It’s 11:00 at night. I’m about to head to bed when my daughter comes into the family room and bursts into tears. I don’t have to ask her what’s the matter. I already know. It’s been the same problem for several months. She’s afraid she won’t be able to get to sleep, which of course, becomes a self-fulfilling prophecy. During the day, she’s tormented by fears she won’t sleep at night. At night, these fears engulf her, keeping her up for hours. Her grades are suffering. Our home life is suffering. And, her relationship with God is stressed to its limit.
“Why doesn’t God take these thoughts away?” she asks me for the hundredth time. “Does He really care about me?” As a mother, I feel my daughter’s anguish like it’s my own. And, I’ve tried everything I can think of to help her. I’ve listened to her; prayed for her; tried to distract her; and given her my best advice – to memorize Scripture and recite it when negative thoughts plague her. All these things worked for a while. But now, we’re wondering if a Christian counselor might help? Or, should I go to our family doctor and ask for sleeping pills?
What would you do in this situation?
Before you answer, consider this. In 2011, the Barna Group conducted a study that analyzed reasons young adults leave the Christian faith. Some of the reasons you’ve likely heard: young people experience Christianity as shallow; churches seem antagonistic to science; and the church is judgmental when it comes to sexual issues. But, one reason might surprise you: churches are overprotective. Young people want their faith to connect with the world they live in, but often Christian parents and leaders keep them insulated from it.
Recently, I discussed this issue with Elizabeth Urbanowicz, a veteran teacher at a Christian elementary school in the Chicago suburbs, where I serve on the board. We have some absolutely amazing families at our school, who have raised some exemplary children. But, our community is also susceptible to this overprotection that Barna says is so rampant in America. In fact, Elizabeth said overprotection is one of the main ways she sees parents unwittingly hinder their children’s spiritual growth. With that in mind, I asked her to share four top ways she sees parents do this with examples of how parents might respond instead. (Also, if you want to see how I responded to my daughter, keep reading to the end!):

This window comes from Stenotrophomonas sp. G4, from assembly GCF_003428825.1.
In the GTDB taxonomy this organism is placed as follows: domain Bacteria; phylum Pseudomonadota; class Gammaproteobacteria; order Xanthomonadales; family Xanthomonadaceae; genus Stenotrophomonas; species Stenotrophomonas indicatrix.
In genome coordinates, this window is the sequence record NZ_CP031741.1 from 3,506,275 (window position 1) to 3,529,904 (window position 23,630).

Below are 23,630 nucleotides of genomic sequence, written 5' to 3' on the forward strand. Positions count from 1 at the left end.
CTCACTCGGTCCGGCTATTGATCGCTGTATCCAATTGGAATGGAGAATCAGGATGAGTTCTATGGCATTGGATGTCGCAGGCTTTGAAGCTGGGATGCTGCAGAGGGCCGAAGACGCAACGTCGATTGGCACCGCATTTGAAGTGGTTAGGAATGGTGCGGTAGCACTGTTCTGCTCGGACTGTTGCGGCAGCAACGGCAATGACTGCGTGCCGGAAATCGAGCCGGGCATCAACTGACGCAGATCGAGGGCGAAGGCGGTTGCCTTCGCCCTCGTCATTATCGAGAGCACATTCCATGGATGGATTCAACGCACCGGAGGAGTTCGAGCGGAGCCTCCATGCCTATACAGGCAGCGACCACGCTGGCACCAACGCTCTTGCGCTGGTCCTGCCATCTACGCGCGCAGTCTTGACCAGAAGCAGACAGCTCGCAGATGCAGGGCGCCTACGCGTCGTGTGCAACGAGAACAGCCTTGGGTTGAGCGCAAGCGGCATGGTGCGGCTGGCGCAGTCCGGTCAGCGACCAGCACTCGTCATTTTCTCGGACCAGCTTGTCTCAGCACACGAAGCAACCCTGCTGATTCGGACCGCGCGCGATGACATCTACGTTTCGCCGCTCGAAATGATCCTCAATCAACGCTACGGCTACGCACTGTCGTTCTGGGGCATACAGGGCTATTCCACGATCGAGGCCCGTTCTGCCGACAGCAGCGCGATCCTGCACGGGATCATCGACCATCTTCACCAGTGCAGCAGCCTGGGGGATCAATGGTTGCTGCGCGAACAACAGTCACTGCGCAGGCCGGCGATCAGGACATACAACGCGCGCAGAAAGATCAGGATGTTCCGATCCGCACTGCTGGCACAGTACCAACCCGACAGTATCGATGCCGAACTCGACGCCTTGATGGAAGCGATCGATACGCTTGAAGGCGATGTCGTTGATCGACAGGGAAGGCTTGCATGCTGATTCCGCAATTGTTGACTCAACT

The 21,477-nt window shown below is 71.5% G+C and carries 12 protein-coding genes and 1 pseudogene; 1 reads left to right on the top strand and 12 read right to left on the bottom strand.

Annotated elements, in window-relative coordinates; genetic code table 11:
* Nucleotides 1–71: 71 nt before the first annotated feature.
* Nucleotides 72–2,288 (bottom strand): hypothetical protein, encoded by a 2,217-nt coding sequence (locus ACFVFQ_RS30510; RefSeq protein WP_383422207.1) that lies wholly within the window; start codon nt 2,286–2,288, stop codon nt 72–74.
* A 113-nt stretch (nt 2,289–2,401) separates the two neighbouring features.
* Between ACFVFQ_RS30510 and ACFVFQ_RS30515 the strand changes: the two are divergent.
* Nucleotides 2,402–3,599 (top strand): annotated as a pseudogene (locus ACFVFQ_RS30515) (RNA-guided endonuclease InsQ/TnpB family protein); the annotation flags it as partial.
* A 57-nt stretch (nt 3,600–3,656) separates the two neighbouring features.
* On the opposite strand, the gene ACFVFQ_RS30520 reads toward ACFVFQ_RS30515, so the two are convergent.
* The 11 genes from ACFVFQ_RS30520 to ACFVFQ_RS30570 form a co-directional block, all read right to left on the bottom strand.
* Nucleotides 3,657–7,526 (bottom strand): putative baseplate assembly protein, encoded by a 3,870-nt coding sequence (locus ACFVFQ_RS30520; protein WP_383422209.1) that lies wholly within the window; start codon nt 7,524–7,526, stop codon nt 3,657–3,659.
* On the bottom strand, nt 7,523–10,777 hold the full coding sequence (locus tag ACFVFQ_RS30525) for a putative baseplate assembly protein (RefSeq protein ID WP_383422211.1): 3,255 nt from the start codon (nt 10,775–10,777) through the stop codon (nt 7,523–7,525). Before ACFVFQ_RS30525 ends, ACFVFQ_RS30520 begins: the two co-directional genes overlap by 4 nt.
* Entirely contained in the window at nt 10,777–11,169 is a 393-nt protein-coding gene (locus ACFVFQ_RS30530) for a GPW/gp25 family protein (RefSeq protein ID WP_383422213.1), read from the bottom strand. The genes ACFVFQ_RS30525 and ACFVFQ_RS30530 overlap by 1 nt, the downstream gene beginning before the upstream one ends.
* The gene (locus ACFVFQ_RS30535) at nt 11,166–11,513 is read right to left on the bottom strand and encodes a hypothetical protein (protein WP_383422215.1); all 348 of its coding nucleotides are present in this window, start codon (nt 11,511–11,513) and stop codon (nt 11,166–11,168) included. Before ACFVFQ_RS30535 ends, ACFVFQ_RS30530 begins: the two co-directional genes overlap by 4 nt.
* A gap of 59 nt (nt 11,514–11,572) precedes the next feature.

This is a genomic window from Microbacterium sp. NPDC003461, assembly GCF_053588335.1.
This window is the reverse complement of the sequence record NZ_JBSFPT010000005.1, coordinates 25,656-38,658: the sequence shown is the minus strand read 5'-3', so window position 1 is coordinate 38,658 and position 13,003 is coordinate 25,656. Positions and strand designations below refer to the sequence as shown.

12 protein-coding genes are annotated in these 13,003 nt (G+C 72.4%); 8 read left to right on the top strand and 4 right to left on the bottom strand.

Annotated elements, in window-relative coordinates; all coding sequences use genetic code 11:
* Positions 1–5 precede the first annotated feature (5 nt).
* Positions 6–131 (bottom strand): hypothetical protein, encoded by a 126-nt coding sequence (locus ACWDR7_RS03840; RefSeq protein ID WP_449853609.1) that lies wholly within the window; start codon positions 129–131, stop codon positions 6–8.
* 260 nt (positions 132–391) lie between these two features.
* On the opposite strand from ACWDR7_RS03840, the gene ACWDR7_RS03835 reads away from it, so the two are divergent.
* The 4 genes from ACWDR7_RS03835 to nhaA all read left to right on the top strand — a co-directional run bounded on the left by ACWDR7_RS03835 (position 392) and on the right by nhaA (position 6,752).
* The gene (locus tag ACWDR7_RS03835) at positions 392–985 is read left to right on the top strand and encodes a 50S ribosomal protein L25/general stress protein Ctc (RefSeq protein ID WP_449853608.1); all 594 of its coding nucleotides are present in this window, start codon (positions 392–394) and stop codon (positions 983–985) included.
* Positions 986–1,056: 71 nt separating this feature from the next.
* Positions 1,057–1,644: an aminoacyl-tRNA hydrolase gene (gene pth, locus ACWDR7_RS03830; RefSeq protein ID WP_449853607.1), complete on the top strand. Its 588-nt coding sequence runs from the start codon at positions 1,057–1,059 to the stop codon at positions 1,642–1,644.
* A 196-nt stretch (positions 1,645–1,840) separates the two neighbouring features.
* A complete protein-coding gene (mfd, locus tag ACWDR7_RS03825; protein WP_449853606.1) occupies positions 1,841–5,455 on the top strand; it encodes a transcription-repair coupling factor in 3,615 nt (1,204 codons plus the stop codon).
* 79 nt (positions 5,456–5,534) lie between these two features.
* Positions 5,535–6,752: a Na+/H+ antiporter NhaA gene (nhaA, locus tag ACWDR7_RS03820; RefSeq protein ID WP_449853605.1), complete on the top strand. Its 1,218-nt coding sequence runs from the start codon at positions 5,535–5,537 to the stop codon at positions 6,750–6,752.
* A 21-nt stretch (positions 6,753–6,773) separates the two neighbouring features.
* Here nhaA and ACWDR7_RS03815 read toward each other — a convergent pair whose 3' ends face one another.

Four Ways to Hinder Children’s Spiritual Growth
1. Be quick to cry “Bullying!”
Our culture constantly blows the bullying whistle. I’ve had parents complain to me that their child is being bullied simply because another student gave him a mean look on the playground. This is not bullying. It’s what you can expect from eight-year-olds with a sin nature. Unless a child is repeatedly mistreated by another child, parents should avoid swooping in and smoothing things over. Use this as an opportunity to train your child to turn the other cheek, love his enemy, and pray for those who mistreat him (Matthew 5:38-45).
When I was in second grade the boy who sat next to me continually taunted me and accused me of things I didn’t do – and many times, my teacher believed him. Instead of demanding that my seat be changed, my mom continually prayed with me that God would be at work in this boy’s heart. She even invited him over for a play-date. The injustice of this situation was not resolved, but my mom allowed space for the Lord to prove Himself to be my protector.
2. Build self-esteem in non-biblical ways
We live in a culture that awards athletic trophies to those who warm the bench and score for the opposing team! We fear that children who don’t feel they are great at everything will become depressed. This is not biblical. God gifts every person uniquely for His purposes (Exodus 31:1-6, 1 Corinthians 12:12-26). If your child is not a superstar athlete, musician, or scholar, don’t falsely puff her up or try to point out ways in which the superstars fail. This will hinder her from seeing God’s image in each individual, as well as in herself.
In elementary school, I played the violin and I was terrible. There was a boy in my church who began playing his violin at Carnegie Hall at age nine. Whenever we practiced together at church I felt horribly inferior. After practice one day, the violinist at our church said, “Don’t worry, Elizabeth. You can sing much better than Daniel.” My mom overheard the comment and addressed it once we got home. She explained that God had gifted Daniel musically and that was something we should celebrate. Comparing myself to him in singing was just an attempt to make me feel better, but it did not honor God. I never became a great violinist, but I did learn to see God’s masterful design in other peoples’ gifts and talents.